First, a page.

When Donald Trump reemerged at last month’s Conservative Political Action Conference to give his first public speech since leaving the White House, he made the animating focus of his post-presidency perfectly clear: he won the 2020 election, which was stolen from him. This lie, which led to the deadly insurrection at the US Capitol and still threatens American democracy, remains Trump’s burning obsession. We just haven’t heard him say it much over the past several weeks because the former president can no longer post to Twitter and Facebook.
Both social media companies took action to remove Trump after January 6’s riot, having determined he used their platforms to promote violence. Twitter made Trump’s ban permanent and purged his posting history. Facebook chose a different tack. It kept the former president’s Facebook and Instagram accounts up, but prohibited new posts—at least until its Oversight Board could weigh in. The company has asked the board, which began rendering decisions this year, to decide whether Facebook should keep Trump’s ban in place or to welcome him back to the world’s largest social media platform. It is a significant decision for the country, the company, and for the Oversight Board itself.
“Whatever the Oversight Board decides is going to be pretty consequential for the company and for the Oversight Board’s credibility,” says David Kaye, an expert in human rights law at the University of California-Irvine School of Law.
Facebook’s Oversight Board first met last year after two years of planning. While the company has touted it as an independent body that will make final content moderation decisions, thus far, the board has only decided a handful of cases, and concerns about its true independence remain. The outcome of the Trump case could either help build the body’s reputation among academics and civil and human rights advocates as a valuable shield against harmful content—or dash hopes, both in the board and in Facebook’s broader future as an ally of democracy and enemy of hate.
“This is a critical moment for Facebook, for the social media landscape more broadly,” says Janai Nelson, associate director-counsel at the NAACP Legal Defense and Education Fund, who favors a permanent Trump ban. Her organization is one of several civil rights groups that have worked with Facebook for years to address harms to Black communities on its platform. “Facebook can either regulate itself and show that it has the capacity to establish an independent oversight board that can make appropriate and timely determinations, or it is inviting immediate and aggressive federal regulation.”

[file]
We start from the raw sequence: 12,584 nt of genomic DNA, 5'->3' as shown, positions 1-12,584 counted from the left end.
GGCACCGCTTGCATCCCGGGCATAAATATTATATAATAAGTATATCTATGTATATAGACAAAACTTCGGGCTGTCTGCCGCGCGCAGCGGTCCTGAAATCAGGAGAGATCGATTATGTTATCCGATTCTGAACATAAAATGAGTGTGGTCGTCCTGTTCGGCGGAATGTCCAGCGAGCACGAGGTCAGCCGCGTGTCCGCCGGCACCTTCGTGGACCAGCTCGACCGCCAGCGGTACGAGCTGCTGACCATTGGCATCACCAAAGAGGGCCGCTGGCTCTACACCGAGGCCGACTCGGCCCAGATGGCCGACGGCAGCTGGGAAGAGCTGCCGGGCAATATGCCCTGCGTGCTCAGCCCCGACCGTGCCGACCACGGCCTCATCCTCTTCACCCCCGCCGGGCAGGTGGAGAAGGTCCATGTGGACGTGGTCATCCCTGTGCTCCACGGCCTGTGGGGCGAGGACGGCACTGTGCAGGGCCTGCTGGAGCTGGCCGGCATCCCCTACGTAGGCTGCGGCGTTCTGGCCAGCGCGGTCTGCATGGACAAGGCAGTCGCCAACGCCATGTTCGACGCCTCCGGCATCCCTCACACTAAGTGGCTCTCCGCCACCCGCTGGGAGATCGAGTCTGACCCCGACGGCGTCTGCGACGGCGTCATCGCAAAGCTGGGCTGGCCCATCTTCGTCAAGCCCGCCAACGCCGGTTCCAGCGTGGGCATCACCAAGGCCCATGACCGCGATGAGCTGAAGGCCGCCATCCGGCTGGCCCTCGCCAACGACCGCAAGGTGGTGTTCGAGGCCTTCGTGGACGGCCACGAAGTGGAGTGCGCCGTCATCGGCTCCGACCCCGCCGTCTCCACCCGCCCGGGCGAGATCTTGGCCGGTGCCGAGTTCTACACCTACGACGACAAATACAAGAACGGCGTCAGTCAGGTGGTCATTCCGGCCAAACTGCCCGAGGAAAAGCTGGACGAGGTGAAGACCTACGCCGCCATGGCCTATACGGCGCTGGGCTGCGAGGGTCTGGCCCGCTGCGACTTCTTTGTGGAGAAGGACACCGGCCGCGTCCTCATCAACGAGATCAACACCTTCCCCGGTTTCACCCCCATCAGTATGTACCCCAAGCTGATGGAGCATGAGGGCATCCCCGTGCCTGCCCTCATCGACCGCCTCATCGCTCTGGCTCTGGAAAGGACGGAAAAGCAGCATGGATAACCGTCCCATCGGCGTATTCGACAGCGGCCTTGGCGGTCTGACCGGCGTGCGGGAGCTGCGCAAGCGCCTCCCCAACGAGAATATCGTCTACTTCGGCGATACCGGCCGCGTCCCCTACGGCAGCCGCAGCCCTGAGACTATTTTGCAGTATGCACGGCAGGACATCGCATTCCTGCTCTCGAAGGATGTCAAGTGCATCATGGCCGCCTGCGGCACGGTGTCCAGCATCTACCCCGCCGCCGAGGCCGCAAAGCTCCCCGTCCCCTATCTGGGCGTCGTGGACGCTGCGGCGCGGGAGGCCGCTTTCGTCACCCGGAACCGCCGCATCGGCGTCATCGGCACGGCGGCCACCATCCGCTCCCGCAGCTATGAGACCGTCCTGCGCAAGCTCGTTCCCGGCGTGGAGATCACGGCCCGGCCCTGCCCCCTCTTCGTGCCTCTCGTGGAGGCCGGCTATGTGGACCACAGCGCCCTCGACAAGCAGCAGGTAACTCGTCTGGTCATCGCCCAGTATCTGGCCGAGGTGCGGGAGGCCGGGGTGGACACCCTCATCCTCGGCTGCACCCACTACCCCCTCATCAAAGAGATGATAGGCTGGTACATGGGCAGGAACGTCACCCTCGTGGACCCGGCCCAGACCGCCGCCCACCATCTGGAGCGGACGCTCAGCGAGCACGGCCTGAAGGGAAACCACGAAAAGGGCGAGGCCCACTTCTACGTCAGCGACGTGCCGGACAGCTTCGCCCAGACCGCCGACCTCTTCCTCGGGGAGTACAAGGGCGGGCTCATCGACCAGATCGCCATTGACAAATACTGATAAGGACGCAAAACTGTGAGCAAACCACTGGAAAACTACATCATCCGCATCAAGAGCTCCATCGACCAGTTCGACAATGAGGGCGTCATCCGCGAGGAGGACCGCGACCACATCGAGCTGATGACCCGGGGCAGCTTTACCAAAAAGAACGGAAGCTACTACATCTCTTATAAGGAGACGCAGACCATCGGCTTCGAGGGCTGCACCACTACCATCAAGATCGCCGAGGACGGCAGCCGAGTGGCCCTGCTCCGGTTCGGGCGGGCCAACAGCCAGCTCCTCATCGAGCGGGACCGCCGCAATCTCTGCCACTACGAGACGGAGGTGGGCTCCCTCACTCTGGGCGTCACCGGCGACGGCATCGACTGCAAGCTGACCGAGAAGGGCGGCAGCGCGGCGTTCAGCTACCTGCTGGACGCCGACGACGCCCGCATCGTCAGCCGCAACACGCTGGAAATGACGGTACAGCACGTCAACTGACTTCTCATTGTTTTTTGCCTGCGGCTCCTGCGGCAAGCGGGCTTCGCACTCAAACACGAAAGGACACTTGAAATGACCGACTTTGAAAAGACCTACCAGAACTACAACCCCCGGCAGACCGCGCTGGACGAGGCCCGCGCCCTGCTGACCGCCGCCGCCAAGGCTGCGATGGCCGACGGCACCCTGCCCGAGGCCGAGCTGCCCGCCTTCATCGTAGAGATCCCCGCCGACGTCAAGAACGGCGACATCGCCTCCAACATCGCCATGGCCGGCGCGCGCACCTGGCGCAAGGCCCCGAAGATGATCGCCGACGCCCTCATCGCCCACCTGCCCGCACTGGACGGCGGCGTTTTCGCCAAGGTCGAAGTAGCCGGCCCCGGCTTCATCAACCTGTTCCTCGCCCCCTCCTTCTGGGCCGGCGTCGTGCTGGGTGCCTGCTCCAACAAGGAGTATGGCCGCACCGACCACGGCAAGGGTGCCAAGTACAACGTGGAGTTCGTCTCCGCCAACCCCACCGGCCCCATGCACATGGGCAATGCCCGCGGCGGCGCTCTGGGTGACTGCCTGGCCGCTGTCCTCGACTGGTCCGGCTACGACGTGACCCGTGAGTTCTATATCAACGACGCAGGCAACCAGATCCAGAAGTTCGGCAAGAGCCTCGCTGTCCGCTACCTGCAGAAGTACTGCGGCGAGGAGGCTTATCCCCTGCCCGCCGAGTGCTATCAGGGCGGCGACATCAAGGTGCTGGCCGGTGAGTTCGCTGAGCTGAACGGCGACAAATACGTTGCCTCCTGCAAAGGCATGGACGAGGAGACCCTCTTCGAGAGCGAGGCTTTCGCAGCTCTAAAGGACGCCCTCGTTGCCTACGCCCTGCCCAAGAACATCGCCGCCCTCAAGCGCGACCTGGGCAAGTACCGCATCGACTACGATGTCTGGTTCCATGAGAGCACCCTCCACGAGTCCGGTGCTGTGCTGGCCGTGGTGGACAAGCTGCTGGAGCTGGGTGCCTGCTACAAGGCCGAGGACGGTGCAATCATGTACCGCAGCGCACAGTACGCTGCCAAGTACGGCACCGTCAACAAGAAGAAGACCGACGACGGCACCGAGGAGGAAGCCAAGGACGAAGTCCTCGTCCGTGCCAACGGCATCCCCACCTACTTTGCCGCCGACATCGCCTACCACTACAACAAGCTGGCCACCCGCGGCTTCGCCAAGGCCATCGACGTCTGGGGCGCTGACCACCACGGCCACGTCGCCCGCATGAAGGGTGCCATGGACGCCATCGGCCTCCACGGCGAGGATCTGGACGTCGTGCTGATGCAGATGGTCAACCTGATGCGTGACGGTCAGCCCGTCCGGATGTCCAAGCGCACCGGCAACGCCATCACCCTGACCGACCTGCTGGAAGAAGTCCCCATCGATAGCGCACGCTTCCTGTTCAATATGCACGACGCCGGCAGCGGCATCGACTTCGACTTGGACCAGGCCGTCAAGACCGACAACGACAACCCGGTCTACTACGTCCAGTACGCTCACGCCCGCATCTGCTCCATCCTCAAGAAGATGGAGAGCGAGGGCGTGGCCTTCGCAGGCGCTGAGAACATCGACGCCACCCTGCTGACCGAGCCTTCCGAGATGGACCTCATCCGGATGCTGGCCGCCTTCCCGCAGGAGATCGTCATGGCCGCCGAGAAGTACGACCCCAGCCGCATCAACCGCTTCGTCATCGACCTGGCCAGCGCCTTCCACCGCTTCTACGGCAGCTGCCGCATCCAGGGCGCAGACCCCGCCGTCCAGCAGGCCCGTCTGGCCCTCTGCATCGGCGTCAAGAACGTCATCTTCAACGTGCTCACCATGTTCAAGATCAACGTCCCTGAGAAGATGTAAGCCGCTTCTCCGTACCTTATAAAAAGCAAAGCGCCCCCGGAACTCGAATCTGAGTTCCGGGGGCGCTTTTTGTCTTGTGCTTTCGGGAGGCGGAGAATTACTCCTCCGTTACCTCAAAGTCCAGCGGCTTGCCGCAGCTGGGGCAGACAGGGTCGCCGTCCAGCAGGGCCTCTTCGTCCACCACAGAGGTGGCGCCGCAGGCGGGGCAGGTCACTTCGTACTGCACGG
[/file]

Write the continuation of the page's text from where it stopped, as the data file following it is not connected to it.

“They need to keep Trump off the platform, they need to protect the public interest,” says Carmen Scurato, senior policy counsel at Free Press, a digital rights group. “If they don’t, if they reinstate Trump, I think it does show that they’re not doing things in the public interest.”
The Oversight Board is run by a trust created by Facebook. While slated to have 40 members by the end of the year, it currently has just 19, largely lawyers and human rights experts drawn from around the world. Each case presented to the board is heard by a new five member ppanel. Their decision is final once approved by a majority of the full board.
Facebook created the board, wrote its charter, and funded its first six years of operation with $130 million. And while it has likened the board to a court, it is clearly a corporate, non-public entity. For now, the board can only consider whether to restore content Facebook has removed—so-called “takedowns”—as well as referrals from Facebook on other moderation decisions, making its mandate quite narrow. And while the board can make policy recommendations, they are just that. The board has no power to address Facebook’s controversial business practices around key issues, like micro-targeted advertising, the sorting of users into ideological bubbles, or the algorithmic amplification of misinformation. The board and Facebook expect to announce in the next few months that its powers will expand to allow the review of content that remains on the platform. That modest expansion of powers would keep the board trained on reviewing individual pieces of content—posts, comments, photos, and videos—not the larger questions about ads and algorithms that are at the heart of Facebook’s ability to cause harm.
Supporters of the board hope it will make meaningful recommendations that, over time, will influence Facebook. Others stress the board should be thought of not, as the company has encouraged, as an independent court, but simply as a possible extra shield against harmful content moderation decisions—not a stand-in for larger reforms or regulation.
Given all that, there are many who have written off the board’s utility, seeing it as a fantasy of corporate self-regulation. “It will have no authority over advertising or the massive surveillance that makes Facebook ads so valuable,” Siva Vaidhyanathan, a media studies professor at the University of Virginia, wrote in Wired last May. “It won’t curb disinformation campaigns or dangerous conspiracies. It has no influence on the sorts of harassment that regularly occur on Facebook or (Facebook-owned) WhatsApp. It won’t dictate policy for Facebook Groups, where much of the most dangerous content thrives. And most importantly, the board will have no say over how the algorithms work and thus what gets amplified or muffled by the real power of Facebook.”